Are Mardi Gras Beads Safe for Kids?
Mardi Gras may have developed an unfair reputation as an adult-only holiday, but here in Louisiana we know it’s an event that the whole family can enjoy. Kids look forward to the excitement of Carnival season all year long as they join their families and classmates on the parade route or participate in the parades themselves in school marching bands and local dance troupes.
For younger revelers — think toddlers and preschool age children — there’s no reason why they should miss out on the fun. With a little advanced preparation and a few essential parade route supplies the whole family can tag along.
When it comes to the question of what throws are appropriate for younger children, we’ve outline below the different types of items you can expect to come off the floats and what you may need to be aware of in terms of safety.
Mardi Gras Beads
Mardi Gras beads are one of the most common and popular throws at parades. However, these strands of plastic or glass beads are not safe for very young children because they pose a choking and strangulation hazard. Long beads on small children can also get caught on things, making it easy for children to trip and fall.
If you are chaperoning small children, it’s important to be on the alert when parades are passing in case you need to block a throw that is too heavy for children to catch or that they won’t see coming. If your child is accidentally hit in the facial area or head with a bag of beads, this can cause head injuries including concussions, eye injuries and dental injuries.
Depending on where the Mardi Gras beads were made, they can be contaminated with lead and other toxins. For this reason, do not allow your children to suck or chew on any Mardi Gras beads! Additionally, beads that light up may have button batteries in them which can be very dangerous if they are swallowed.
Children might detach Mardi Gras beads and stick a single bead or small throw in their nose or ear and sometimes these must be removed by a physician. What should you do if you think your kid has swallowed a Mardi Gras bead or part of a throw? If your child exhibits any of these symptoms, they may have swallowed a Mardi Gras bead or something else and will need immediate medical attention:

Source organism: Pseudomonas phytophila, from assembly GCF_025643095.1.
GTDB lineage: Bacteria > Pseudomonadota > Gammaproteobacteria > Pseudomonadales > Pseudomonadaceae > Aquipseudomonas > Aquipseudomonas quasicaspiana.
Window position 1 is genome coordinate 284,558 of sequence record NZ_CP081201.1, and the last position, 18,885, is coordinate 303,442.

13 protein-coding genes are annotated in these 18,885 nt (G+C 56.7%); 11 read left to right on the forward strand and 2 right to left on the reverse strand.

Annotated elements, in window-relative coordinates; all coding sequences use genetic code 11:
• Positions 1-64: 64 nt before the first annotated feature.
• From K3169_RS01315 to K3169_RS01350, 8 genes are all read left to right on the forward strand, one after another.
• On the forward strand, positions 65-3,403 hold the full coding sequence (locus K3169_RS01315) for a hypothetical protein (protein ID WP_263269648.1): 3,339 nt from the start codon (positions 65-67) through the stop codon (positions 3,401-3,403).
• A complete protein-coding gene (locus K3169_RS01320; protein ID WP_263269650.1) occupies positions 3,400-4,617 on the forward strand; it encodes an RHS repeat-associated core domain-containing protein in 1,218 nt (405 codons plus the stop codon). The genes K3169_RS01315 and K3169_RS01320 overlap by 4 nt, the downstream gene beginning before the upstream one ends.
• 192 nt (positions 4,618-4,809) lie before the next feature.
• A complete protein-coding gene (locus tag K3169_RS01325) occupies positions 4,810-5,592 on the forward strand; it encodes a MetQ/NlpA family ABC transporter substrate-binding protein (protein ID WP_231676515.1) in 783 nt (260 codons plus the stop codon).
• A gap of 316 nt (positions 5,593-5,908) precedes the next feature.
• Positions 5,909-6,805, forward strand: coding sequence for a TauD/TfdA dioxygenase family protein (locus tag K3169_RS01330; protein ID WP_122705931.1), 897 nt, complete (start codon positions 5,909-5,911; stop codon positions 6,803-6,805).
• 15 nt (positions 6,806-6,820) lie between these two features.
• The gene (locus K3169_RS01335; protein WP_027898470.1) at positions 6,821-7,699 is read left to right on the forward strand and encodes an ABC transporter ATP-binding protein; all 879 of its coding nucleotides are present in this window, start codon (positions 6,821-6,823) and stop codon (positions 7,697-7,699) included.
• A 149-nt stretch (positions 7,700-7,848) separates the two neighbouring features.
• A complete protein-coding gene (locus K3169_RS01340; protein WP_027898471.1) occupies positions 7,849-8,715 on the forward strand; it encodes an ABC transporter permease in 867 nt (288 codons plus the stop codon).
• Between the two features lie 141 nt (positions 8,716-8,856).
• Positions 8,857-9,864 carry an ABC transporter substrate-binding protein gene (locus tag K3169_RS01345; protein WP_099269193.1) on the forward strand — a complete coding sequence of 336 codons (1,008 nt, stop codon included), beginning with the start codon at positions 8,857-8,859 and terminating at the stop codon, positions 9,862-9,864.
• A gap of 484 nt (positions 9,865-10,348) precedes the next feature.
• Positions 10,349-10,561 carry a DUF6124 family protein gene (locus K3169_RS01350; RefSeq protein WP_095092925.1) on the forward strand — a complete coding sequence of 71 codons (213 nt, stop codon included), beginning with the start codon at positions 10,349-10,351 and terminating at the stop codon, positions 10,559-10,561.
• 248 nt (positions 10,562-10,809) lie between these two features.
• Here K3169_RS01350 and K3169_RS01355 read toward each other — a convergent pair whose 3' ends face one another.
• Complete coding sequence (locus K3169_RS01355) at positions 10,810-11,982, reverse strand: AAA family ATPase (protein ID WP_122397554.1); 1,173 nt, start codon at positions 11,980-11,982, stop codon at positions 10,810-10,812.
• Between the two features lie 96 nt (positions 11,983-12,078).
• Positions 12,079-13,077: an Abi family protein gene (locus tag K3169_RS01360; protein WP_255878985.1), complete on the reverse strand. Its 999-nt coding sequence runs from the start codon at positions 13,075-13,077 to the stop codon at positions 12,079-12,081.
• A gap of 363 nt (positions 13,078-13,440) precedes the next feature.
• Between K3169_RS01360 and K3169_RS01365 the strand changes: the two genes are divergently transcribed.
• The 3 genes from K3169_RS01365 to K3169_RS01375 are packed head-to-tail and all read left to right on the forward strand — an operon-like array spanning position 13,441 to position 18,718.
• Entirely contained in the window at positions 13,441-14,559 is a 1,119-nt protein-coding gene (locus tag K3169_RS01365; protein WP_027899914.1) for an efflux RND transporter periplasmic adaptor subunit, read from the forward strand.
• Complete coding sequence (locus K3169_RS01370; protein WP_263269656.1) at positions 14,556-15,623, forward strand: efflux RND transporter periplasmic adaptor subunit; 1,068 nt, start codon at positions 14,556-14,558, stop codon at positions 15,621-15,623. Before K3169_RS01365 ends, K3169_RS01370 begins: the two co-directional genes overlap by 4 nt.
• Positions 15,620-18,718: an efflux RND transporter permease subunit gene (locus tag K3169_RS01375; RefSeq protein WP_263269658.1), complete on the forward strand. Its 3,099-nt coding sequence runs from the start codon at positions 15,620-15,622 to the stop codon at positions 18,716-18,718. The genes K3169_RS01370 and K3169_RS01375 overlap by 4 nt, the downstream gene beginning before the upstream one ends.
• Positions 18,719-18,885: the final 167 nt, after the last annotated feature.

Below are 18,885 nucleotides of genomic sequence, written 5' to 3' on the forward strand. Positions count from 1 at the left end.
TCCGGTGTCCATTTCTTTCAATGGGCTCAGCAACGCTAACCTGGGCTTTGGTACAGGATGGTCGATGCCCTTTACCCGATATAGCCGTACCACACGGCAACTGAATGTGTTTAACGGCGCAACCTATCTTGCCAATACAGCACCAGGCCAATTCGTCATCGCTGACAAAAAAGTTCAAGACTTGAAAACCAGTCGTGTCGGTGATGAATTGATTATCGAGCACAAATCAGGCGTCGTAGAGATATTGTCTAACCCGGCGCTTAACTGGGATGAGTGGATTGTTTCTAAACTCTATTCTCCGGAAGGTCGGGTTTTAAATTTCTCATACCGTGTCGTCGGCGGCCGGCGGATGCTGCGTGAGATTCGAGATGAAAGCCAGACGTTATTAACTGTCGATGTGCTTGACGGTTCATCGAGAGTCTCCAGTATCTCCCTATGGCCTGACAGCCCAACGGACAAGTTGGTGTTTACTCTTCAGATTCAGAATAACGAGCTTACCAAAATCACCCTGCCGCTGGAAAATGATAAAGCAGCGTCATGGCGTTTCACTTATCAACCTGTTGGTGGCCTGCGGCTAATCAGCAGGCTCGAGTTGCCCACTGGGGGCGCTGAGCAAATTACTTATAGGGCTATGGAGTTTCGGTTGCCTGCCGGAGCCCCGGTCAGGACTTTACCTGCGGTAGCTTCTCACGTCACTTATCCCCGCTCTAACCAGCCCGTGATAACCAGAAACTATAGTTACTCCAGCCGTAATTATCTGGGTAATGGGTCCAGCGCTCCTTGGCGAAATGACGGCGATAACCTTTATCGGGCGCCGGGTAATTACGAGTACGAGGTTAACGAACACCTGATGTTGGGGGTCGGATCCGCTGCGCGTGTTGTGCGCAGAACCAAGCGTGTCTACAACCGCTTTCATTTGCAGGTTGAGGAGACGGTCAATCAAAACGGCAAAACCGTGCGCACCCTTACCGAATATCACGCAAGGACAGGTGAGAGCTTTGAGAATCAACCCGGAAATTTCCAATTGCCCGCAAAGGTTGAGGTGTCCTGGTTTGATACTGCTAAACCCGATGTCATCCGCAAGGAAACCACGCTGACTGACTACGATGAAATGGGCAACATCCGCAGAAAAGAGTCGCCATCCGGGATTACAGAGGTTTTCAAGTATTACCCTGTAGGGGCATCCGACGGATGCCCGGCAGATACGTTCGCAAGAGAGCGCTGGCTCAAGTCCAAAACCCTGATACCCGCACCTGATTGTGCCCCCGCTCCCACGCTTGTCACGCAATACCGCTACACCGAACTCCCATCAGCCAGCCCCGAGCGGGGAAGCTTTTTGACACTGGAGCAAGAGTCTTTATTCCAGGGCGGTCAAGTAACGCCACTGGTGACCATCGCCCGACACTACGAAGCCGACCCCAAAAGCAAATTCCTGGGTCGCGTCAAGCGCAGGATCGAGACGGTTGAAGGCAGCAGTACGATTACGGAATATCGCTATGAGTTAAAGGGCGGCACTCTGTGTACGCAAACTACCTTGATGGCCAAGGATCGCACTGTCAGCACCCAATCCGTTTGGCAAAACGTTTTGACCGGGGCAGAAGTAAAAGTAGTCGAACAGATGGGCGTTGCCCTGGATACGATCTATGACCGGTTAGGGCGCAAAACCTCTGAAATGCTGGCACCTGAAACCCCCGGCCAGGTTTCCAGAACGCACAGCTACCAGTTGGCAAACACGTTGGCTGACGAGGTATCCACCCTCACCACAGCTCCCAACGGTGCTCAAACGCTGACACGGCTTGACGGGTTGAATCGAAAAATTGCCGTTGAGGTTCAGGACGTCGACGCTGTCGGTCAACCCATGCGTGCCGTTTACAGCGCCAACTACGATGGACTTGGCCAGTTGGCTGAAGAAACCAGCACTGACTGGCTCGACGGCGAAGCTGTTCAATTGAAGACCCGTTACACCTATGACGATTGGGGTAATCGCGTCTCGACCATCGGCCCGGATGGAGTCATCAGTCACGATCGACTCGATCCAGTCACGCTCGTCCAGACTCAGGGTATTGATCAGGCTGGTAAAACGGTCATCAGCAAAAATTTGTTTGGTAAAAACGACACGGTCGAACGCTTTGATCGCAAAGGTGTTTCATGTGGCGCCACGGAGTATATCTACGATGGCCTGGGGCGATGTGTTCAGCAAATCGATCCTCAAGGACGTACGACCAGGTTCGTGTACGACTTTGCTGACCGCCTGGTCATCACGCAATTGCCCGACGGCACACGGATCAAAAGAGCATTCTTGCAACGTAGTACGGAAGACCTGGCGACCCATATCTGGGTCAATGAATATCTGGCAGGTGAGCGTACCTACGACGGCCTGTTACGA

- Choking or drooling
- Abdominal pain
- Inability to eat or drink
If your child swallows a single Mardi Gras bead without a button battery and is not coughing, choking or drooling AND is also able to breath, eat, and drink normally and not complaining of any pain, then you can have your child see their pediatrician and wait for it to pass in the stool.
Toys and Stuffed Animals
Some Mardi Gras throws may have small parts that can become choking hazards when separated. A good rule to remember is that anything that fits inside a toilet paper tube, or has small parts that if separated would fit inside a toilet paper tube, is a choking hazard. These are the types of Mardi Gras throws that children less than three years old should not be allowed to play with it.
The plastic bags that throws and soft stuffed animals may be wrapped in can also quickly become a suffocation hazard and should not be given to young children. Swords and foam footballs are a popular catch for older kids, and they’ll often take advantage of these new acquisitions by tossing and/or sword fighting. Keep an eye on any little ones who may be hit or knocked over accidentally by the older kids who are playing.
Remember, not every throw is safe for your child. Check the throws that your child receives prior to allowing them to play with it. If you aren’t comfortable with something your child catches at a parade, try to “trade” the throw for an age appropriate toy.
Accidents Can Happen. Learn when to seek emergency care for your child.